It also includes a display unit that allows you to easily change parameters at the field. You can also adjust all the gain of all three gyros (3-axis) from the transmitter. If you are a tower club member you can get them for $270. Since it’s Futaba it’s probably the highest quality gyro on the market. Futaba also uses an advanced gyro sensor that others don’t have that gives it the best vibration tolerance.

http://www3.towerhobbies.com/cgi-bin...&I=LXARBT&P=ML




The easiest to setup and fly is the SK720 because of its self-leveling feature and the setup wizard.

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Last edited by RC Man; May 03, 2011 at 04:40 PM.
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Old May 03, 2011, 07:14 PM
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Futaba also uses an advanced gyro sensor that others donít have that gives it the best vibration tolerance
You have specs on this chip? Assuming it is MEMS (hard to see how it could be anything else for the size, or at least anything better) the sensors all have very similar performance characteristics. Noise rejection is a function of filtering in any case as you want the sensor to be more sensitive and then you filter out input that does not match things that will come from the heli, such as high frequency noise.

Most FBL units have excellent vibration rejection (except the GAUI but they are replacing that with a mini V-bar with a more basic SW setup) as it is rather easy to isolate noise from gyroscope inputs. The SK720 requires low vibrations so the accelerometers will work (it is much harder to remove noise effects from them as you are integrating twice for position and this amplifies noise)

I don't doubt that the Futaba system is well programmed but i doubt the sensors are anything special.
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Old May 04, 2011, 01:53 AM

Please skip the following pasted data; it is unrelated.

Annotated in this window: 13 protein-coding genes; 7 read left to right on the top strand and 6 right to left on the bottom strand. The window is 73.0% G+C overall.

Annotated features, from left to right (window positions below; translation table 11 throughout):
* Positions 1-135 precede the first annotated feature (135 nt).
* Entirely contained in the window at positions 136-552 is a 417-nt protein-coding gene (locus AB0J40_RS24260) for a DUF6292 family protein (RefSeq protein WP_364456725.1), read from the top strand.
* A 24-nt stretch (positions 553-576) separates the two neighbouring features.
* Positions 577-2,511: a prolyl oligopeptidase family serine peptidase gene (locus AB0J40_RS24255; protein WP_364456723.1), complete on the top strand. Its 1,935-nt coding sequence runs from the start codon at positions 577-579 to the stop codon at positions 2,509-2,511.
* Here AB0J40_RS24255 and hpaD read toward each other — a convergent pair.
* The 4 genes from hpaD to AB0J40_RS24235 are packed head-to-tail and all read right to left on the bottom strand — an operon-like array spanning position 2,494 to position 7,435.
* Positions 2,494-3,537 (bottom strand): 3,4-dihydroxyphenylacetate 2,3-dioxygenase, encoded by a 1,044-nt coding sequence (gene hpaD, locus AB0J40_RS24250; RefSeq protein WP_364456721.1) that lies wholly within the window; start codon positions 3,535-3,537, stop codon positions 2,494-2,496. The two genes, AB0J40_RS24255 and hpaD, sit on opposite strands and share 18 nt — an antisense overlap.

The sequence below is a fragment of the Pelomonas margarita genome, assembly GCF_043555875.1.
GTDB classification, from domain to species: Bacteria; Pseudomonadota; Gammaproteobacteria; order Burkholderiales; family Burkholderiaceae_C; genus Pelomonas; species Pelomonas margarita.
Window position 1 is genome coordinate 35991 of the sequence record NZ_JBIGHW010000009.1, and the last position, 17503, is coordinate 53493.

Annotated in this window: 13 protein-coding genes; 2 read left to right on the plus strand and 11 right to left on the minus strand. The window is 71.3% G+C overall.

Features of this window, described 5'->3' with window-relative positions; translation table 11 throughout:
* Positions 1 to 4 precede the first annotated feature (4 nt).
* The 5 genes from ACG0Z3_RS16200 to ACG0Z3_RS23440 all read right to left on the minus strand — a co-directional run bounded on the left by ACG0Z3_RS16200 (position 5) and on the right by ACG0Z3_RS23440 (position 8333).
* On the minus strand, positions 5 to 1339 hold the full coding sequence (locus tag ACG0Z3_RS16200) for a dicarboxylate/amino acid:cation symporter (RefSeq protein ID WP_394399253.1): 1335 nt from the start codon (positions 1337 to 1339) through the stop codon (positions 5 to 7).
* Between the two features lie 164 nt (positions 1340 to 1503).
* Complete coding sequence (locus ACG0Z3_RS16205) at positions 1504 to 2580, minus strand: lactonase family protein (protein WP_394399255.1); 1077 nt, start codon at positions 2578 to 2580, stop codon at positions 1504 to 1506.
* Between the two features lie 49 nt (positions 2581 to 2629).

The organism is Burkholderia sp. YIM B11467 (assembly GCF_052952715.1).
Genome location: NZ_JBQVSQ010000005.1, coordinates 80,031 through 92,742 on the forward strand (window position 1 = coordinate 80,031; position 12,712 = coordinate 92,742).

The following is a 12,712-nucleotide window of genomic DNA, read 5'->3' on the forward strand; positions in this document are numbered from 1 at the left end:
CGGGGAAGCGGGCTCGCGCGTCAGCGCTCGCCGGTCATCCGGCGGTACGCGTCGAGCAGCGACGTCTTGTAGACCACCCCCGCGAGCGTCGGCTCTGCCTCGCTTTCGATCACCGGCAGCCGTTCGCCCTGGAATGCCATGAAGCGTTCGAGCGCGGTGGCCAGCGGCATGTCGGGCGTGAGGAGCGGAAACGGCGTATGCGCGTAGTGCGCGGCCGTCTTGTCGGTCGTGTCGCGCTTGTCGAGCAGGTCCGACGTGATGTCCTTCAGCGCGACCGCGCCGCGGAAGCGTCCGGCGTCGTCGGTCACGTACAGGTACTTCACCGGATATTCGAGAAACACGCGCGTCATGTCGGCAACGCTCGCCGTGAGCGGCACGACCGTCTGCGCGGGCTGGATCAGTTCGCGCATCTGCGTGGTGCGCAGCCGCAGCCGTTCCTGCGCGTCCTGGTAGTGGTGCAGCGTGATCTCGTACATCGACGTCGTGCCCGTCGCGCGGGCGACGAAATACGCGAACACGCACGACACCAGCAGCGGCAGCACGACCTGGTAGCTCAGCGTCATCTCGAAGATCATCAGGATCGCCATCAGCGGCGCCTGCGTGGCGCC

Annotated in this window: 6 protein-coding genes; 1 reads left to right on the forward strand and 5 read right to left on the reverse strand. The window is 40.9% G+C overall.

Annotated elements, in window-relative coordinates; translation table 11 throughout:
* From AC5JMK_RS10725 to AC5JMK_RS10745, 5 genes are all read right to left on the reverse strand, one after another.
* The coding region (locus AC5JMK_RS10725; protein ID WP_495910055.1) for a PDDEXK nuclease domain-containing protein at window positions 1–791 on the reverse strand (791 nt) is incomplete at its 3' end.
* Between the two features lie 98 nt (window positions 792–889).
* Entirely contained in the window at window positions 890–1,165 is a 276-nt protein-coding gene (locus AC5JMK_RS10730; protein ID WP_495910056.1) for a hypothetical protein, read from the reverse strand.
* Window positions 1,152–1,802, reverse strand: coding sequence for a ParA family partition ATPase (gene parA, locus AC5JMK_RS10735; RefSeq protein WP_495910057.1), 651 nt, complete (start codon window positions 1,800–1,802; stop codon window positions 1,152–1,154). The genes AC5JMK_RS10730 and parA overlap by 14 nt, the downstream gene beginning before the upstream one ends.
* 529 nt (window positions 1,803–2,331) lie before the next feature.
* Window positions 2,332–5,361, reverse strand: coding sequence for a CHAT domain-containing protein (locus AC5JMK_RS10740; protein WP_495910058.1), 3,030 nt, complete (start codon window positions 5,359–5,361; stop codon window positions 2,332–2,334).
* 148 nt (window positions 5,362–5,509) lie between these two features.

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Quote:
Originally Posted by Essex2visuvesi View Post
I just want to get my facts straight here


1... A flybarless head has far fewer parts than a flybar head so will therefore be cheaper/easier to reapair?

2... The 3 axis Gyro makes the helicopter more stable so when fitted with the above would make the heli easier to fly for a novice?
1-Fewer parts, but I damage mostly the same parts. The rotor blades, main, and feathering shaft. On flybarred heli I usually bend the flybar. Easier to repair after a crash, almost the same since its rare for me to damage a linkage. Initial build quicker on flybarless.
2-The gyro is in charge of the helicopter. With remote control of the settings on the SK720, you can at the flick of a switch go from better than coaxial stability to all out 3D.
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Old May 04, 2011, 05:15 AM
A man with too many toys
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Originally Posted by desertstalker View Post
You have specs on this chip? Assuming it is MEMS (hard to see how it could be anything else for the size, or at least anything better) the sensors all have very similar performance characteristics. Noise rejection is a function of filtering in any case as you want the sensor to be more sensitive and then you filter out input that does not match things that will come from the heli, such as high frequency noise.

Most FBL units have excellent vibration rejection (except the GAUI but they are replacing that with a mini V-bar with a more basic SW setup) as it is rather easy to isolate noise from gyroscope inputs. The SK720 requires low vibrations so the accelerometers will work (it is much harder to remove noise effects from them as you are integrating twice for position and this amplifies noise)

I don't doubt that the Futaba system is well programmed but i doubt the sensors are anything special.

http://www.pinpoint-gyro.com/futaba-...inpoint%C2%AE/





Chip Specifications: http://www.pinpoint-gyro.com/products/CRM200



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Last edited by RC Man; May 04, 2011 at 11:51 AM.